Showing posts with label silicone free. Show all posts
Showing posts with label silicone free. Show all posts

Sunday, 1 May 2011

Review: Simple Gentle Care Conditioner

Who knew Simple did conditioners, eh?  To me, they're synonymous with skincare - but when I saw a deal on in Boots for their haircare products, and found that the Gentle Care conditioner contains only a water soluble silicone, I had to grab a couple.

The conditioner comes in a 200ml bottle, and despite having bought several similar sized products recently, I really felt that I wasn't getting a lot of product in the bottle.  That's probably down to the texture of the conditioner; it's relatively thin, and doesn't have very much slip to it.  I had to use about a quarter of a bottle to effectively coat my roots so that I could use it as a cleanser; if I wanted to use it from roots to ends, I wouldn't be surprised if I used up an entire bottle to saturate my thick hair.

As thin and non-slippy as it is, my hair was left feeling soft and shiny, and not at all weighed down.  The amount I had to use, though, makes me suspect that it's likely to be a better match for someone with fine, normal to oily hair as opposed to dry curly hair like mine.  Whilst this conditioner is definitely a bargain - at around £2.50 a bottle - using half of it a time isn't particularly economical.

If you'd like to try Simple's Gentle Care conditioner for yourself, you'll find it at Sainsbury's and at Boots, both in store and online, where it will cost you £2.56.

Sunday, 20 February 2011

Retro Beauty: The Body Shop Banana Conditioner

A long, long time ago, I read in a magazine (probably Sugar or Bliss, haven for the 1990s teenage girl) that bananas made an excellent nourishing hair mask.  I'm sure I wasn't the only person silly enough to mash a banana and squish it into my hair, then find that rinsing said banana out took bloody ages, cancelling out any nourishing effect.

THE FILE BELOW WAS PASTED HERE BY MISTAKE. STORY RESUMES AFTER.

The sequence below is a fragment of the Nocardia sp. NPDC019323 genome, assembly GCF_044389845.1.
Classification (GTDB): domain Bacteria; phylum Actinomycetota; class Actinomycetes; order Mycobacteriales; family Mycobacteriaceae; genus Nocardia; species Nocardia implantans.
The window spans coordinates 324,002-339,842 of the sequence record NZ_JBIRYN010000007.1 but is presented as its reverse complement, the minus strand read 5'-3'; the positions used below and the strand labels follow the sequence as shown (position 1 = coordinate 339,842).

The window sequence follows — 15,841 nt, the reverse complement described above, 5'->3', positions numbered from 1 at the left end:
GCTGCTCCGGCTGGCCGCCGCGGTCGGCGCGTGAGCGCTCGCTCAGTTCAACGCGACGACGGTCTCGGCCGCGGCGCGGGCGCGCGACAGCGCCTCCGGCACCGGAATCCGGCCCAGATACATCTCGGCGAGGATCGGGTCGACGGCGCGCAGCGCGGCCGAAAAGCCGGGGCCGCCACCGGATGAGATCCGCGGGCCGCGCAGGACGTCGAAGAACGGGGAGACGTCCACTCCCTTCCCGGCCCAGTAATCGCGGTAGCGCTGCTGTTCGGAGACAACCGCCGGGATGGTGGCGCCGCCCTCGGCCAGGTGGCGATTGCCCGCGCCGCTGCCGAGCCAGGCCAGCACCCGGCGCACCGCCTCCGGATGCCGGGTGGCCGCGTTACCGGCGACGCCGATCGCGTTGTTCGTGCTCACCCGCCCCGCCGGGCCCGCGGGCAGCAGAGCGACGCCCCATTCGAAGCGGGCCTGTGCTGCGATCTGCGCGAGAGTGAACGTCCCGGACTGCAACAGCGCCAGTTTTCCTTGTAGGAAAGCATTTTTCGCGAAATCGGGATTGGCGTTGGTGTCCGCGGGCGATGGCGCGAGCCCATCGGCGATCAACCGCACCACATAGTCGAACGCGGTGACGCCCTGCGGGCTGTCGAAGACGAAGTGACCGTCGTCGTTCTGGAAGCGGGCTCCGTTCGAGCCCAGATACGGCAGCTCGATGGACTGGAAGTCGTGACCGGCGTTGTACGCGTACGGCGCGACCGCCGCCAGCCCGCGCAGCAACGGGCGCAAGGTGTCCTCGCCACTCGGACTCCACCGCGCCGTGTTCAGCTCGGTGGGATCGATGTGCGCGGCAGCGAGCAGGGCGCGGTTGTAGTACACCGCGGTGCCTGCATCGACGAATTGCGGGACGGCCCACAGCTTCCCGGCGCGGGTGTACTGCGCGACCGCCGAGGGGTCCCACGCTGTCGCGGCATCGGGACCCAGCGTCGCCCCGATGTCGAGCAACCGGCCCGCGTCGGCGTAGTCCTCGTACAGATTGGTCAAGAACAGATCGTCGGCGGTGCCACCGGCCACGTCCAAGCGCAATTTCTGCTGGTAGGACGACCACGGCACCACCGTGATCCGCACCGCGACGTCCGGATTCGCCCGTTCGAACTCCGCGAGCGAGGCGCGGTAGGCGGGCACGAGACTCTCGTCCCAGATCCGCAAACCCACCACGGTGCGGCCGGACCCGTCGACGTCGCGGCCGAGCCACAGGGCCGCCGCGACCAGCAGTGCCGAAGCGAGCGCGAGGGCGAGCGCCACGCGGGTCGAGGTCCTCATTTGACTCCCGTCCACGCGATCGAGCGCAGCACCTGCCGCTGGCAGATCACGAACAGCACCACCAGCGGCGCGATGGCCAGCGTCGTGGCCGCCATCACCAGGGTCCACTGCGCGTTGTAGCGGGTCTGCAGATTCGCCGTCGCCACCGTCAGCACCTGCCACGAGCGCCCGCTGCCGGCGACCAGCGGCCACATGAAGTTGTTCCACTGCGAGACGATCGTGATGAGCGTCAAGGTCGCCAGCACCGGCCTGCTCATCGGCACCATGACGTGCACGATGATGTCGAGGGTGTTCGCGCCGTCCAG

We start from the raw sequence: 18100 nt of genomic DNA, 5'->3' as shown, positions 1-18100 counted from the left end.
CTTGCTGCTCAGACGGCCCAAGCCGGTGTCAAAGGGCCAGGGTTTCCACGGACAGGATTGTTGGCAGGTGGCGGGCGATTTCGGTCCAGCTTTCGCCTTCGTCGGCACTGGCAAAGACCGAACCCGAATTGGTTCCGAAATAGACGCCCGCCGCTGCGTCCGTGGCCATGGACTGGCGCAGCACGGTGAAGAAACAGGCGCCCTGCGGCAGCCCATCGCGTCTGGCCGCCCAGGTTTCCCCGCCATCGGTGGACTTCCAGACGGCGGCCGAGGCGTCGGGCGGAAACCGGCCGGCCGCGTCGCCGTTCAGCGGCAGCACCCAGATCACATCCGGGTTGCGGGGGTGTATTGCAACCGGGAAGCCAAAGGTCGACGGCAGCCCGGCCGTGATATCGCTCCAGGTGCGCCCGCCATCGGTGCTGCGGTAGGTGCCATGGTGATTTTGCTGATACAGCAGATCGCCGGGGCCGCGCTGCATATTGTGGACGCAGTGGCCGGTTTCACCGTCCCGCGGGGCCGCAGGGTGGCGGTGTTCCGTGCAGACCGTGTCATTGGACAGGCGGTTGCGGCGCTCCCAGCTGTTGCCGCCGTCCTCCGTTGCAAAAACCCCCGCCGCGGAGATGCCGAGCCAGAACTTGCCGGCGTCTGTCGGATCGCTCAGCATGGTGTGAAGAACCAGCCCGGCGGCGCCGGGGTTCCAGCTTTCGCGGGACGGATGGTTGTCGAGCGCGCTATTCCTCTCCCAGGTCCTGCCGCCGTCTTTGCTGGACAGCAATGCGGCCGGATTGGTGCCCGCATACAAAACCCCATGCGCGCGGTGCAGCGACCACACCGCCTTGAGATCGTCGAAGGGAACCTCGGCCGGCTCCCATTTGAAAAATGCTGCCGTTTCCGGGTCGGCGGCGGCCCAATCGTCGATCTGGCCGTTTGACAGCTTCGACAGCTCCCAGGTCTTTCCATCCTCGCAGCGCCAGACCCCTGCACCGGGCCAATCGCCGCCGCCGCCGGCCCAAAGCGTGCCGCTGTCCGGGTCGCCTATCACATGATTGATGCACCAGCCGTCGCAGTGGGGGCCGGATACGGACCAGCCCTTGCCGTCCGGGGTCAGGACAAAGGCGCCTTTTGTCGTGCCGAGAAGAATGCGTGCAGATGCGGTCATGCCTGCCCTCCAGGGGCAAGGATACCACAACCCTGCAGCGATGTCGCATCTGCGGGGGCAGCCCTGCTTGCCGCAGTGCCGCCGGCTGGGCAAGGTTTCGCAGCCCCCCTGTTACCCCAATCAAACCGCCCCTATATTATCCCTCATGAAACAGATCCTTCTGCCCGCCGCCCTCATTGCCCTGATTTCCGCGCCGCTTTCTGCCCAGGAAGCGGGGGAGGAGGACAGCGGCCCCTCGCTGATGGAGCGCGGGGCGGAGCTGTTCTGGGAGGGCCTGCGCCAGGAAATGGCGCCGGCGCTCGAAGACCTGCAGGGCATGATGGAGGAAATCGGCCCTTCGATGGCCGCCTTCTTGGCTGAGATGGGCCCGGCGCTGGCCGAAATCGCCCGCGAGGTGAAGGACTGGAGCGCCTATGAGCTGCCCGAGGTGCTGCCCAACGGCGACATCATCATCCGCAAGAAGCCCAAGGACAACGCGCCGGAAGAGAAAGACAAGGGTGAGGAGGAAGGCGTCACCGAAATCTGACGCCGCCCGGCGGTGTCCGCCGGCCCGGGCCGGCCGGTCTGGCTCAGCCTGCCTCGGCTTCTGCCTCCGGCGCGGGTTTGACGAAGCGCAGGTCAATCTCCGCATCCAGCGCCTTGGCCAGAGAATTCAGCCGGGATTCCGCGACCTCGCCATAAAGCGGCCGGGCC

The Body Shop's Banana haircare products were a good compromise, then, combining the bananas with more effective haircare ingredients.  Originally launched in 1988, the range was one of those which I just swooned over as a teenager - that gorgeous scent which was midway between fresh banana and foam banana sweets, the sticky richness of the products, and the bright yellow colour.

And now it's back - I was so delighted to see it in a branch of the Body Shop a few weeks ago, that I had to buy a bottle of the conditioner (which is also gloriously silicone free) to recapture my youthful banana hair aspirations.  And it doesn't disappoint; in the bottle, you'll find the same natural-synthetic scent, and the same thick, slightly pulpy texture.

The conditioner is just as rich and moisturising as I remember it, with a small dollop (this is a very dollop-y product) providing enough slip to effectively detangle and condition the hair.  I've been very careful not to allow it anywhere near my roots; it's far too rich for anything but dry mid lengths and ends.  My hair, after use, is soft and smooth, well moisturised, and carries just the slightest hint of banana scent.

At just £3.99 for 250ml, I'll definitely be buying this again - not only does it make my hair feel nice, but it also reminds me of being fourteen all over again.  In a good way, of course.

If you'd like some banana haircare nostalgia, you'll find it at the Body Shop in stores and online, where it costs £3.99 for 250ml.  Do you remember this product?  Think you might like to try it again?  Let us know in the comments!

Friday, 7 January 2011

Review: Awapuhi Wild Ginger Keratin Cream Rinse

Disclosure: PR sample

Hair megabrand Paul Mitchell recently launched Awapuhi Wild Ginger, a new range with lashings of wild ginger extract and a complex claiming to be virtually identical to the keratin found in the hair.  This is a very sleek range with it's glossy, sophisticated black packaging, and subtle scent - no overly strong, synthetic ginger present here, just a gentle whiff of spice.  In keeping with recent haircare trends, this range contains no sulphates, and most products are silicone free too.

I recently tried out a bottle of Keratin Cream Rinse, described as a rich, detangling conditioner which repairs damage, effectively detangles, and prevents static and frizz.  The first thing that surprised me about the product was the texture.  When I see the words "rich" and "repair" attributed to a conditioner, I immediately start expecting something thick and unctuous.  Keratin Cream Rinse is definitely not thick - the texture is akin to double cream; not overly watery, but undoubtedly fluid.

Despite this unexpected thinness, it has a surprising amount of slip, particularly for a silicone free product.  A reasonable sized puddle in my palm was enough to effectively detangle my hair - which is no mean feat, given that I never, ever brush it.  Granted, I did need to work the conditioner through my hair for about five minutes to untangle the most stubborn knots, but I was pleasantly surprised to find that such a light, thin conditioner could detangle my hair at all.